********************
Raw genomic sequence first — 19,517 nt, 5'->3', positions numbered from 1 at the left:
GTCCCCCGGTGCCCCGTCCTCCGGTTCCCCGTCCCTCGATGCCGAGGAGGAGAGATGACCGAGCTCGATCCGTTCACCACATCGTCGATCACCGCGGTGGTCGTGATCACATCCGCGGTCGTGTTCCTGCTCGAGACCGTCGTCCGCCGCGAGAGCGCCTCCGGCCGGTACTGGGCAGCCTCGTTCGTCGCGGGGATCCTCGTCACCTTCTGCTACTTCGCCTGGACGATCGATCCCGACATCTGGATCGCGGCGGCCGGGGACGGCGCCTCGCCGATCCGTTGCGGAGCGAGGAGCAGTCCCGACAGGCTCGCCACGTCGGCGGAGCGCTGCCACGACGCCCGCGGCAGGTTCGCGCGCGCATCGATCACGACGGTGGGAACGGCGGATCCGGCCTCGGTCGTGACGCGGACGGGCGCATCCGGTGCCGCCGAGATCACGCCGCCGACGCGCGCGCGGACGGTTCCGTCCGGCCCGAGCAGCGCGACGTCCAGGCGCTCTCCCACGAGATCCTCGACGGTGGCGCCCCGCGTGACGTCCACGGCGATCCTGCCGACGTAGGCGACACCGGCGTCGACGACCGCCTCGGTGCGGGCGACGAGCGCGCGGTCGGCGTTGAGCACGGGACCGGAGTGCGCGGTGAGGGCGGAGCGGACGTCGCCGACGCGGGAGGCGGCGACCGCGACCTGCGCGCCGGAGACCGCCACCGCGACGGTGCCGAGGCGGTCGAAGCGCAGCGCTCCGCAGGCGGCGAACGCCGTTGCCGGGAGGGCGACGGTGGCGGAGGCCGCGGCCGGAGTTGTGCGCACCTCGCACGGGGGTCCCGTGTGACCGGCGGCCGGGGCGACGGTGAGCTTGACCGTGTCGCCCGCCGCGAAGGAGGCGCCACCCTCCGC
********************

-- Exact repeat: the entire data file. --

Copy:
Raw genomic sequence first — 19,517 nt, 5'->3', positions numbered from 1 at the left:
GTCCCCCGGTGCCCCGTCCTCCGGTTCCCCGTCCCTCGATGCCGAGGAGGAGAGATGACCGAGCTCGATCCGTTCACCACATCGTCGATCACCGCGGTGGTCGTGATCACATCCGCGGTCGTGTTCCTGCTCGAGACCGTCGTCCGCCGCGAGAGCGCCTCCGGCCGGTACTGGGCAGCCTCGTTCGTCGCGGGGATCCTCGTCACCTTCTGCTACTTCGCCTGGACGATCGATCCCGACATCTGGATCGCGGCGGCCGGGGACGGCGCCTCGCCGATCCGTTGCGGAGCGAGGAGCAGTCCCGACAGGCTCGCCACGTCGGCGGAGCGCTGCCACGACGCCCGCGGCAGGTTCGCGCGCGCATCGATCACGACGGTGGGAACGGCGGATCCGGCCTCGGTCGTGACGCGGACGGGCGCATCCGGTGCCGCCGAGATCACGCCGCCGACGCGCGCGCGGACGGTTCCGTCCGGCCCGAGCAGCGCGACGTCCAGGCGCTCTCCCACGAGATCCTCGACGGTGGCGCCCCGCGTGACGTCCACGGCGATCCTGCCGACGTAGGCGACACCGGCGTCGACGACCGCCTCGGTGCGGGCGACGAGCGCGCGGTCGGCGTTGAGCACGGGACCGGAGTGCGCGGTGAGGGCGGAGCGGACGTCGCCGACGCGGGAGGCGGCGACCGCGACCTGCGCGCCGGAGACCGCCACCGCGACGGTGCCGAGGCGGTCGAAGCGCAGCGCTCCGCAGGCGGCGAACGCCGTTGCCGGGAGGGCGACGGTGGCGGAGGCCGCGGCCGGAGTTGTGCGCACCTCGCACGGGGGTCCCGTGTGACCGGCGGCCGGGGCGACGGTGAGCTTGACCGTGTCGCCCGCCGCGAAGGAGGCGCCACCCTCCGC